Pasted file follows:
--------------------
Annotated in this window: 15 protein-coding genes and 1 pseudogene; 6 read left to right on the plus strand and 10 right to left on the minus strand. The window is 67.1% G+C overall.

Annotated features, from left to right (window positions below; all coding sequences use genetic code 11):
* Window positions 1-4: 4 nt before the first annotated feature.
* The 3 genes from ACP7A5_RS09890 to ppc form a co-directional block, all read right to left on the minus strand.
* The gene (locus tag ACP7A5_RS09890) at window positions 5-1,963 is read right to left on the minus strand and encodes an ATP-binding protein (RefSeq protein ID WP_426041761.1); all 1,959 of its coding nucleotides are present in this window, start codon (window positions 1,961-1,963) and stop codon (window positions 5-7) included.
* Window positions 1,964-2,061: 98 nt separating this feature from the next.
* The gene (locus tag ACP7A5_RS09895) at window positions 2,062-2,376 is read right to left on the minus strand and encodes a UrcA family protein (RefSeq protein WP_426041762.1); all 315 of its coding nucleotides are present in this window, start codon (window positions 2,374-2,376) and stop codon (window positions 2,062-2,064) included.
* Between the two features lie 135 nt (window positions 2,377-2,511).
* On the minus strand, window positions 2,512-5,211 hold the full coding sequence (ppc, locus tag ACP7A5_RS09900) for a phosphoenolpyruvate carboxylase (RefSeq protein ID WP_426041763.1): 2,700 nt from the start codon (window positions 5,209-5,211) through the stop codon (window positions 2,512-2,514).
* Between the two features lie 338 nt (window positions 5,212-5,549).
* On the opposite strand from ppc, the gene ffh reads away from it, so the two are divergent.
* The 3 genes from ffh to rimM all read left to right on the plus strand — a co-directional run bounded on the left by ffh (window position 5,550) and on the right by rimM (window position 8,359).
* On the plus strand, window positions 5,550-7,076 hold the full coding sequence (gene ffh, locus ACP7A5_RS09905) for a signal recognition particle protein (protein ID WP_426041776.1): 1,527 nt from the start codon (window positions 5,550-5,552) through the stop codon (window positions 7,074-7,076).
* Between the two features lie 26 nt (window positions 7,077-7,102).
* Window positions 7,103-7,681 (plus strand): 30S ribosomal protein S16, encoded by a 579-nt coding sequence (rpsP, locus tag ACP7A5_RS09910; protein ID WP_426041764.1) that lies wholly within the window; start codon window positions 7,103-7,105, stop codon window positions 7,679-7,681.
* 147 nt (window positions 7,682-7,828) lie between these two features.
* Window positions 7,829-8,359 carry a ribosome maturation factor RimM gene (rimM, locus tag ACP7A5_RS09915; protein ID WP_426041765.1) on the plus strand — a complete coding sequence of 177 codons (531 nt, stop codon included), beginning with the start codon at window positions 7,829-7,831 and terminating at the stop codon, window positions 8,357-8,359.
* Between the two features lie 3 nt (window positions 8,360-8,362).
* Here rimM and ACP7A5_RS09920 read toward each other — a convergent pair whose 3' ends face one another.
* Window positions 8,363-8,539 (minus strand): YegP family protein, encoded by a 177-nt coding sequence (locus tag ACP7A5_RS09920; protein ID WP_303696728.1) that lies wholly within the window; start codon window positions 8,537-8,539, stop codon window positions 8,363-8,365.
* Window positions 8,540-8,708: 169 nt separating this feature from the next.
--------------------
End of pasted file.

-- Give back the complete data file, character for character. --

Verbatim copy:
Annotated in this window: 15 protein-coding genes and 1 pseudogene; 6 read left to right on the plus strand and 10 right to left on the minus strand. The window is 67.1% G+C overall.

Annotated features, from left to right (window positions below; all coding sequences use genetic code 11):
* Window positions 1-4: 4 nt before the first annotated feature.
* The 3 genes from ACP7A5_RS09890 to ppc form a co-directional block, all read right to left on the minus strand.
* The gene (locus tag ACP7A5_RS09890) at window positions 5-1,963 is read right to left on the minus strand and encodes an ATP-binding protein (RefSeq protein ID WP_426041761.1); all 1,959 of its coding nucleotides are present in this window, start codon (window positions 1,961-1,963) and stop codon (window positions 5-7) included.
* Window positions 1,964-2,061: 98 nt separating this feature from the next.
* The gene (locus tag ACP7A5_RS09895) at window positions 2,062-2,376 is read right to left on the minus strand and encodes a UrcA family protein (RefSeq protein WP_426041762.1); all 315 of its coding nucleotides are present in this window, start codon (window positions 2,374-2,376) and stop codon (window positions 2,062-2,064) included.
* Between the two features lie 135 nt (window positions 2,377-2,511).
* On the minus strand, window positions 2,512-5,211 hold the full coding sequence (ppc, locus tag ACP7A5_RS09900) for a phosphoenolpyruvate carboxylase (RefSeq protein ID WP_426041763.1): 2,700 nt from the start codon (window positions 5,209-5,211) through the stop codon (window positions 2,512-2,514).
* Between the two features lie 338 nt (window positions 5,212-5,549).
* On the opposite strand from ppc, the gene ffh reads away from it, so the two are divergent.
* The 3 genes from ffh to rimM all read left to right on the plus strand — a co-directional run bounded on the left by ffh (window position 5,550) and on the right by rimM (window position 8,359).
* On the plus strand, window positions 5,550-7,076 hold the full coding sequence (gene ffh, locus ACP7A5_RS09905) for a signal recognition particle protein (protein ID WP_426041776.1): 1,527 nt from the start codon (window positions 5,550-5,552) through the stop codon (window positions 7,074-7,076).
* Between the two features lie 26 nt (window positions 7,077-7,102).
* Window positions 7,103-7,681 (plus strand): 30S ribosomal protein S16, encoded by a 579-nt coding sequence (rpsP, locus tag ACP7A5_RS09910; protein ID WP_426041764.1) that lies wholly within the window; start codon window positions 7,103-7,105, stop codon window positions 7,679-7,681.
* 147 nt (window positions 7,682-7,828) lie between these two features.
* Window positions 7,829-8,359 carry a ribosome maturation factor RimM gene (rimM, locus tag ACP7A5_RS09915; protein ID WP_426041765.1) on the plus strand — a complete coding sequence of 177 codons (531 nt, stop codon included), beginning with the start codon at window positions 7,829-7,831 and terminating at the stop codon, window positions 8,357-8,359.
* Between the two features lie 3 nt (window positions 8,360-8,362).
* Here rimM and ACP7A5_RS09920 read toward each other — a convergent pair whose 3' ends face one another.
* Window positions 8,363-8,539 (minus strand): YegP family protein, encoded by a 177-nt coding sequence (locus tag ACP7A5_RS09920; protein ID WP_303696728.1) that lies wholly within the window; start codon window positions 8,537-8,539, stop codon window positions 8,363-8,365.
* Window positions 8,540-8,708: 169 nt separating this feature from the next.